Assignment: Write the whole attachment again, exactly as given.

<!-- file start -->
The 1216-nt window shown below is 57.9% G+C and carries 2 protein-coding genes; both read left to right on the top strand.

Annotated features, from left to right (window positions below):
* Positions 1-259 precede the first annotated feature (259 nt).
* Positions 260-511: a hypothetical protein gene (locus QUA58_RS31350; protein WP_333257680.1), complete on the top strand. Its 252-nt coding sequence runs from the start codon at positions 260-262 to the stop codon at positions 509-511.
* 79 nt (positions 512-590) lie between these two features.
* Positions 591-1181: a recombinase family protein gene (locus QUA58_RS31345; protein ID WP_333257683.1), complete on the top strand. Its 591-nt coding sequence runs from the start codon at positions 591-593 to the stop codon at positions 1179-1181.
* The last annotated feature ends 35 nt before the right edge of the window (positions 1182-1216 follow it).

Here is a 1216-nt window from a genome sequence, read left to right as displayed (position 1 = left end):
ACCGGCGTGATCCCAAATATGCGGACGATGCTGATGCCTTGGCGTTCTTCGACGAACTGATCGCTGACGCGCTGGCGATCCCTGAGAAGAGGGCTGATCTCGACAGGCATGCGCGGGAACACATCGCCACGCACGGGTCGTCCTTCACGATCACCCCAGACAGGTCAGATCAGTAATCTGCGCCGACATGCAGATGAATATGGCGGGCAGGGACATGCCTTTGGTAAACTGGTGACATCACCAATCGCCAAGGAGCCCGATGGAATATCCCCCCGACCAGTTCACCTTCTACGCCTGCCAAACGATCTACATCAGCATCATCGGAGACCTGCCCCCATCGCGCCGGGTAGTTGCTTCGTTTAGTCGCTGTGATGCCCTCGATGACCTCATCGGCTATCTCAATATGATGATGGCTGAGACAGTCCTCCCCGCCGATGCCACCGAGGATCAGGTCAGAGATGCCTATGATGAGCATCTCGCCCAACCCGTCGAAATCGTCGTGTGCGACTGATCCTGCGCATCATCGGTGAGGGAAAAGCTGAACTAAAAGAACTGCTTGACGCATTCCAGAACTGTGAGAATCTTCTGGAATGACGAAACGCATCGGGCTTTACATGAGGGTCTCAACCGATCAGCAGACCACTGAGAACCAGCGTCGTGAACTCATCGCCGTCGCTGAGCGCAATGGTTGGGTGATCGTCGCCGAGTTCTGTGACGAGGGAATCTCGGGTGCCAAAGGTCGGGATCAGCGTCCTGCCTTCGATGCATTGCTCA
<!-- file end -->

The 1216-nt window shown below is 57.9% G+C and carries 2 protein-coding genes; both read left to right on the top strand.

Annotated features, from left to right (window positions below):
* Positions 1-259 precede the first annotated feature (259 nt).
* Positions 260-511: a hypothetical protein gene (locus QUA58_RS31350; protein WP_333257680.1), complete on the top strand. Its 252-nt coding sequence runs from the start codon at positions 260-262 to the stop codon at positions 509-511.
* 79 nt (positions 512-590) lie between these two features.
* Positions 591-1181: a recombinase family protein gene (locus QUA58_RS31345; protein ID WP_333257683.1), complete on the top strand. Its 591-nt coding sequence runs from the start codon at positions 591-593 to the stop codon at positions 1179-1181.
* The last annotated feature ends 35 nt before the right edge of the window (positions 1182-1216 follow it).

Here is a 1216-nt window from a genome sequence, read left to right as displayed (position 1 = left end):
ACCGGCGTGATCCCAAATATGCGGACGATGCTGATGCCTTGGCGTTCTTCGACGAACTGATCGCTGACGCGCTGGCGATCCCTGAGAAGAGGGCTGATCTCGACAGGCATGCGCGGGAACACATCGCCACGCACGGGTCGTCCTTCACGATCACCCCAGACAGGTCAGATCAGTAATCTGCGCCGACATGCAGATGAATATGGCGGGCAGGGACATGCCTTTGGTAAACTGGTGACATCACCAATCGCCAAGGAGCCCGATGGAATATCCCCCCGACCAGTTCACCTTCTACGCCTGCCAAACGATCTACATCAGCATCATCGGAGACCTGCCCCCATCGCGCCGGGTAGTTGCTTCGTTTAGTCGCTGTGATGCCCTCGATGACCTCATCGGCTATCTCAATATGATGATGGCTGAGACAGTCCTCCCCGCCGATGCCACCGAGGATCAGGTCAGAGATGCCTATGATGAGCATCTCGCCCAACCCGTCGAAATCGTCGTGTGCGACTGATCCTGCGCATCATCGGTGAGGGAAAAGCTGAACTAAAAGAACTGCTTGACGCATTCCAGAACTGTGAGAATCTTCTGGAATGACGAAACGCATCGGGCTTTACATGAGGGTCTCAACCGATCAGCAGACCACTGAGAACCAGCGTCGTGAACTCATCGCCGTCGCTGAGCGCAATGGTTGGGTGATCGTCGCCGAGTTCTGTGACGAGGGAATCTCGGGTGCCAAAGGTCGGGATCAGCGTCCTGCCTTCGATGCATTGCTCA